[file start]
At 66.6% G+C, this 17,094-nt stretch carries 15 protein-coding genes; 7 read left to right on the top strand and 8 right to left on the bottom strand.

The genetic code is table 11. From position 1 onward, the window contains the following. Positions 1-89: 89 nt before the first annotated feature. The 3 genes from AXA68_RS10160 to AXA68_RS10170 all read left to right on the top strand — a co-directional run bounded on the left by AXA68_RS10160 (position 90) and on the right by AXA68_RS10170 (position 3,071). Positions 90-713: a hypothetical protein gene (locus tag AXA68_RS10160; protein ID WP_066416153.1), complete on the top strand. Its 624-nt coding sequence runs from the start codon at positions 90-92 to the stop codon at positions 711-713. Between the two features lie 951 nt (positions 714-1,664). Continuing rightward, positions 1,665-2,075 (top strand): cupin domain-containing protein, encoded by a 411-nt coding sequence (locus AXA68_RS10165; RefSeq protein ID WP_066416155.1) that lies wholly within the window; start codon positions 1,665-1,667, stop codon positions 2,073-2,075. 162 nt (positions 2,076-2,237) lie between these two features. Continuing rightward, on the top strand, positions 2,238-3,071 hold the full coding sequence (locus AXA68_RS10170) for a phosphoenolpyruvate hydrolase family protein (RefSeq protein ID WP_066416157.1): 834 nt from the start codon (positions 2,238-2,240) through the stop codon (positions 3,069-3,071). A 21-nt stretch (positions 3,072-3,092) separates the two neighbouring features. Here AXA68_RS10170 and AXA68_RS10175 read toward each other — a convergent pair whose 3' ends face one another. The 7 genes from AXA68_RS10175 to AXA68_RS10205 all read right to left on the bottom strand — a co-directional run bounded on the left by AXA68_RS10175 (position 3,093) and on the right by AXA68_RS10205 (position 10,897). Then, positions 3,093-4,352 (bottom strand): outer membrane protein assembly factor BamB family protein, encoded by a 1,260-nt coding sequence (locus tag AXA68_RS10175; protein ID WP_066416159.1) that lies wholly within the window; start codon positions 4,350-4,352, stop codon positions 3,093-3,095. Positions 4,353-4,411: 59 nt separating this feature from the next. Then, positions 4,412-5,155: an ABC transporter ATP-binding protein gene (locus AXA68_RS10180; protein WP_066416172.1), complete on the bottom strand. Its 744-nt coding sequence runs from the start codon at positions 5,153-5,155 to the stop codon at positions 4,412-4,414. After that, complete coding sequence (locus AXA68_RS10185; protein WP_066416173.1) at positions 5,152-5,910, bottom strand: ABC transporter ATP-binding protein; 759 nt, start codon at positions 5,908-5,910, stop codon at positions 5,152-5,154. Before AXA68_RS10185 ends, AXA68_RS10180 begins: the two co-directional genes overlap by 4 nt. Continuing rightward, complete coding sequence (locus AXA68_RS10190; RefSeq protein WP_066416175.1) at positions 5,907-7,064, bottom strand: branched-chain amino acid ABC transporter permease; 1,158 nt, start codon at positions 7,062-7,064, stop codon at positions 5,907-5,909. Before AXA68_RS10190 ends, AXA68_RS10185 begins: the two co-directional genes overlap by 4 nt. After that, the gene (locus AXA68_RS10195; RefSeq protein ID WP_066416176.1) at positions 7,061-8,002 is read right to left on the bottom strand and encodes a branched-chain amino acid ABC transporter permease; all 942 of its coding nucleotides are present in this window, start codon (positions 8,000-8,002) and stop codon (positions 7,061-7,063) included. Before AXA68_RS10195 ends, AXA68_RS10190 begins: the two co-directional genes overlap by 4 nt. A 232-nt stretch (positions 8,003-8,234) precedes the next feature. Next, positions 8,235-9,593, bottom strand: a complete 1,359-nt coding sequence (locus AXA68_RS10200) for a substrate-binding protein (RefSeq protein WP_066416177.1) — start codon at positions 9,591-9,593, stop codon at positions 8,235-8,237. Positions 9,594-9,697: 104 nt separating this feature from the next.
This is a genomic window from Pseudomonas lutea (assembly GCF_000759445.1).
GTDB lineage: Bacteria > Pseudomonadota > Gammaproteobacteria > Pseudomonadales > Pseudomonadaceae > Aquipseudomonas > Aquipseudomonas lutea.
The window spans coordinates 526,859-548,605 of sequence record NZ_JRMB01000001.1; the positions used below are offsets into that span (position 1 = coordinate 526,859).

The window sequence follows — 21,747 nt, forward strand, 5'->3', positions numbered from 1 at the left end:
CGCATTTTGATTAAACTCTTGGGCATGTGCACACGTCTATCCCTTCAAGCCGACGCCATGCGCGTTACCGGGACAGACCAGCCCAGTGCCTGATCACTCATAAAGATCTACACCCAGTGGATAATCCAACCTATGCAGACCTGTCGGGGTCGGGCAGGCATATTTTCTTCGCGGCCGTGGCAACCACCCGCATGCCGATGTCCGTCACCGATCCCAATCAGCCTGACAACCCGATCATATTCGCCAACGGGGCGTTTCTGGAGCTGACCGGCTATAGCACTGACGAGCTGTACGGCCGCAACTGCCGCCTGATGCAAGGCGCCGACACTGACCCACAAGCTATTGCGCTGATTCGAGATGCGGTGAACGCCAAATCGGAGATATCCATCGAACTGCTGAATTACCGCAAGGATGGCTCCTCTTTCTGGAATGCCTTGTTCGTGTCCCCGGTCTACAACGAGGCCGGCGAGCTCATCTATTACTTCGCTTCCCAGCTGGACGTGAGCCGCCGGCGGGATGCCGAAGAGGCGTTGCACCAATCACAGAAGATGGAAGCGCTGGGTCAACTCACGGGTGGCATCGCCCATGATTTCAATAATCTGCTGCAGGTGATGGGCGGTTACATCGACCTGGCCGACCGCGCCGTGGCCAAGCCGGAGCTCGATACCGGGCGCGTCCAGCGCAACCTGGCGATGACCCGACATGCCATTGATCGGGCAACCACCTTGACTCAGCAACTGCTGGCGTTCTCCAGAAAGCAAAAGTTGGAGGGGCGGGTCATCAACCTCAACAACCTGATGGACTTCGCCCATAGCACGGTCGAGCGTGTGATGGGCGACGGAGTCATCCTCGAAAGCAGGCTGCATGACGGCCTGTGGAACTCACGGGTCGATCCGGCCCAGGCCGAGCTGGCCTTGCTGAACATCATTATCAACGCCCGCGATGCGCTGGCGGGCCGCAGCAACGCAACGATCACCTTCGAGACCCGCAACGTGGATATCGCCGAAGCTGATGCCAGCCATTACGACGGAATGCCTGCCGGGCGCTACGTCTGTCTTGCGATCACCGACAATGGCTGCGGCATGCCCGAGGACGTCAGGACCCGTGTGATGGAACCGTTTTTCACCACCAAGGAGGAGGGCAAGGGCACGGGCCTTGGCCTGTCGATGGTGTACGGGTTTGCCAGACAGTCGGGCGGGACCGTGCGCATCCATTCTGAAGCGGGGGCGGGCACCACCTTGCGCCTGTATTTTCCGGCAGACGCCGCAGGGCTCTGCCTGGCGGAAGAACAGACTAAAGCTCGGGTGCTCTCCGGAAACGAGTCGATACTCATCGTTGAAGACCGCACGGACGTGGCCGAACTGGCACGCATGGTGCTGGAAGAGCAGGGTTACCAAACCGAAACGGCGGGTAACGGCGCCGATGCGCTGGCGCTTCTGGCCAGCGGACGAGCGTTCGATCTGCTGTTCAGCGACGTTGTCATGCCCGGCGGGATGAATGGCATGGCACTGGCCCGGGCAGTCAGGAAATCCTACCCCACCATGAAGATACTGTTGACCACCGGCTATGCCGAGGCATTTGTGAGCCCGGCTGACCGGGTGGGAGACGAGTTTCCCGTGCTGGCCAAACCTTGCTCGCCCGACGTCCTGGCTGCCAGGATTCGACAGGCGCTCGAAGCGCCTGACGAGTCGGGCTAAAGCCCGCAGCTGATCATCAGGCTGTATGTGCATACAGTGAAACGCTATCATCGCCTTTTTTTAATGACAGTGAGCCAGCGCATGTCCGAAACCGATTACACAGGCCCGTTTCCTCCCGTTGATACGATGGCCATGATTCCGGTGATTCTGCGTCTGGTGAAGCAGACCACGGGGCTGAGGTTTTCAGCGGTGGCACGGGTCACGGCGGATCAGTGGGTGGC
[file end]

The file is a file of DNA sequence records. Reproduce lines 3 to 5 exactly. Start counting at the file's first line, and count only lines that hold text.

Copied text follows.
This is a genomic window from Pseudomonas lutea (assembly GCF_000759445.1).
GTDB lineage: Bacteria > Pseudomonadota > Gammaproteobacteria > Pseudomonadales > Pseudomonadaceae > Aquipseudomonas > Aquipseudomonas lutea.
The window spans coordinates 526,859-548,605 of sequence record NZ_JRMB01000001.1; the positions used below are offsets into that span (position 1 = coordinate 526,859).